Plus, a phishing scam that uses Google and an executive order from the White House about freedom of speech on social media
During a routine web-mapping project, cybersecurity researchers found that large chunks of a massive database belonging to biometric security platform BioStar 2 were unencrypted and unsecured. Dark Reading reported that the researchers discovered 23 GB of leaked data comprised of 27.8 million records, including fingerprints, facial recognition data, usernames, passwords, permissions, employee records, and more. BioStar 2 is used around the globe at over 5,700 institutions such as governments, banks, businesses, and police stations to control access to high-security areas. Identifying users through facial recognition and fingerprint scanning, BioStar stores biometric information that can never be modified – users can change their passwords, but not their fingerprints. Avast Security Evangelist Luis Corrons said “This is not just another case of negligence in the protection of sensitive information. This company works on security, and the problem is not only that the data was in the open for anyone to read. The researchers who discovered the issue could also change the vulnerable information. Even worse, the information was unencrypted, which shows the lack of security protocols in place.” The researchers brought the leaked info to the attention of Suprema, parent company to BioStar, and the database was secured on August 13.
In the Internet of Things, 100 vendors account for more than 90% of “smart” devices and 400 vendors account for 99% of devices. Read Avast’s report on the world of IoT.
Targeting a company in the energy industry, a phishing campaign made use of Google Drive to get through the Microsoft email gateway without being identified as spam, reported Bleeping Computer. Because the attackers sent the email from Google Drive, the Microsoft security filter saw it as legitimate. The message appeared to come from the CEO of the company with an urgent message, and employees were sent an invitation to a Google doc. The doc redirected employees to a phishing landing page where they were instructed to enter their credentials in order to access the CEO’s message. Doing so would put their login passwords into the hands of the attackers. Despite the innovative use of the Google doc, telltale signs marked the emails, such as a bogus sender email address and key phrases repeated from phishing email templates used elsewhere.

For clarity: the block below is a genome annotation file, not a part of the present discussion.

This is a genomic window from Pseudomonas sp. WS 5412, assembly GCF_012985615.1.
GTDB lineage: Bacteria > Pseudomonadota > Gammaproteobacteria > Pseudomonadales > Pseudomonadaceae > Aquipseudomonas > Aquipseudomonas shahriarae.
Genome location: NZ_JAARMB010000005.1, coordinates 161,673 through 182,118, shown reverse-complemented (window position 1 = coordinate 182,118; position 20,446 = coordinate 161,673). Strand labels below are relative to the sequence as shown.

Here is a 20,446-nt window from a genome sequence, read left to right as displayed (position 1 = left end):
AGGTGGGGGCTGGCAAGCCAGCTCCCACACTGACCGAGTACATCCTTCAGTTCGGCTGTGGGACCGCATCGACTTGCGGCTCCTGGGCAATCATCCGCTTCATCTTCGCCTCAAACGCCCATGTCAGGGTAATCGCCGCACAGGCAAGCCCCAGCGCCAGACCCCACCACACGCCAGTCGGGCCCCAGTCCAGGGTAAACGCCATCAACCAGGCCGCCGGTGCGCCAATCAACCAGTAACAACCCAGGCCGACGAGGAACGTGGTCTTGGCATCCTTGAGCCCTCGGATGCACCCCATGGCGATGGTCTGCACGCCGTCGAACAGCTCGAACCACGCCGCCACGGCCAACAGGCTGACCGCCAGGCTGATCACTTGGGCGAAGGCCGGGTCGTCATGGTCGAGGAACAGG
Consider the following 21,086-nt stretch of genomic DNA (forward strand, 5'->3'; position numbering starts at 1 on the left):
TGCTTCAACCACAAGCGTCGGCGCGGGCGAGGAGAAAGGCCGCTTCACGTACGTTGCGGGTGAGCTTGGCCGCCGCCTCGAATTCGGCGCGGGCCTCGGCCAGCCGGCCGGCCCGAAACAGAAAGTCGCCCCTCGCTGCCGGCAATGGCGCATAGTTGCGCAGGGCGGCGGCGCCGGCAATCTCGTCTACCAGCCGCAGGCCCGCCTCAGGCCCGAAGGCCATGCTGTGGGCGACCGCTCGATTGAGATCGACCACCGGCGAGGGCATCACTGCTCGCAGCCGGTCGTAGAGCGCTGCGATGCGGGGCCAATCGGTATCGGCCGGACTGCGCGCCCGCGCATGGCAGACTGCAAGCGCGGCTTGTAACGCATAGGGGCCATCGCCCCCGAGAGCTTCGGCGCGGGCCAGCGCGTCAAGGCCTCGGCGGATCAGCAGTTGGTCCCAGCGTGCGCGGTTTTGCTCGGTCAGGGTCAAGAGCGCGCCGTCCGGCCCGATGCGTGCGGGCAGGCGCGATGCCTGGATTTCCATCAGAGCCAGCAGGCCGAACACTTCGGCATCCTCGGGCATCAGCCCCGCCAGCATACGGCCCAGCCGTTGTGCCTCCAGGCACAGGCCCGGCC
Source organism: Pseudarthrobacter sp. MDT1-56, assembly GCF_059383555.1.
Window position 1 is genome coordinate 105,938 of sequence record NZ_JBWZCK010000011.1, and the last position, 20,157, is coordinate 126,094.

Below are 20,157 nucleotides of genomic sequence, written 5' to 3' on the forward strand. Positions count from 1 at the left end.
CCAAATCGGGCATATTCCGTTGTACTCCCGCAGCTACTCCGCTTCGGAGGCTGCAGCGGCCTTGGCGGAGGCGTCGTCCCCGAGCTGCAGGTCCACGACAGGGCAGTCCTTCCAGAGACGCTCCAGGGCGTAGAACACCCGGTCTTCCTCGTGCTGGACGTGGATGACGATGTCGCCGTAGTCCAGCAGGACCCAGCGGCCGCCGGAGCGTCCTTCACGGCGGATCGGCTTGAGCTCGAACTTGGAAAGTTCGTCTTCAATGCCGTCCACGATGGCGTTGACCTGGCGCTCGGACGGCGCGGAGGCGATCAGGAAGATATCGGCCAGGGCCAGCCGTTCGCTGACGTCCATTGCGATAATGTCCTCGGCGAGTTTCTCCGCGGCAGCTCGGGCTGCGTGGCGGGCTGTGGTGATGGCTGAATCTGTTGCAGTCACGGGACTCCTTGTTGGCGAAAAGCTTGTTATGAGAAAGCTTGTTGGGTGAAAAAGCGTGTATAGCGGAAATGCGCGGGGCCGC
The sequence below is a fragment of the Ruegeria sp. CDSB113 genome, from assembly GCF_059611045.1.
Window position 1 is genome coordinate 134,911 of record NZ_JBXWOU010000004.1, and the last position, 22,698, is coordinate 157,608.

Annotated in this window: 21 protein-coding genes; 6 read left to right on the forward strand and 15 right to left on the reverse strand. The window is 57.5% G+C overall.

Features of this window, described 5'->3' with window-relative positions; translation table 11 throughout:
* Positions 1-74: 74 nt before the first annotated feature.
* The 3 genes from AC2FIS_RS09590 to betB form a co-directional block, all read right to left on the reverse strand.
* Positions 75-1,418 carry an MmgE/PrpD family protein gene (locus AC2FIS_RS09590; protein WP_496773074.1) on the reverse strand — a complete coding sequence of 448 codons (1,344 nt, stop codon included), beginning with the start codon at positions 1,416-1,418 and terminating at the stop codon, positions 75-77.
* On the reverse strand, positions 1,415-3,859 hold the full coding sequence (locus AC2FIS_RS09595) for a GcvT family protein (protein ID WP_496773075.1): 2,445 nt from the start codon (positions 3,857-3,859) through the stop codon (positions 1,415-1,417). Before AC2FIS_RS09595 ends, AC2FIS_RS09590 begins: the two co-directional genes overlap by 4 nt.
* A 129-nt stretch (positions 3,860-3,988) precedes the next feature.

“Did someone forget to do the math?” – Commenter on FTC post explaining that Equifax data breach victims would not receive anything close to the $125 originally announced. Read more about Equifax, Capital One, and you.
A draft order from the White House, if put into effect, would give the Federal Communications Commission and Federal Trade Commission jurisdiction over the policing of suppressed content on social media. CNN reported that the draft is titled “Protecting Americans from Online Censorship” and that it claims the White House has received over 15,000 complaints from social media users who allege that their political opinions have been censored. The order seeks to rectify the situation by restricting many of the protections granted to social media companies through the Communications Decency Act, which essentially allows each company to remove objectionable content from its platform, such as acts of bullying, hate manifestos, and obscenities. The draft order was created as President Trump prepared to meet with multiple tech companies to discuss the detection of violent extremism and ways to respond to it while at the same time protecting free speech.
If you didn’t go to the Black Hat or DEF CON cybersecurity conferences last week in Las Vegas, we’ve got a quick summary of some of the best stories, presentations, social media, and just plain weirdness.
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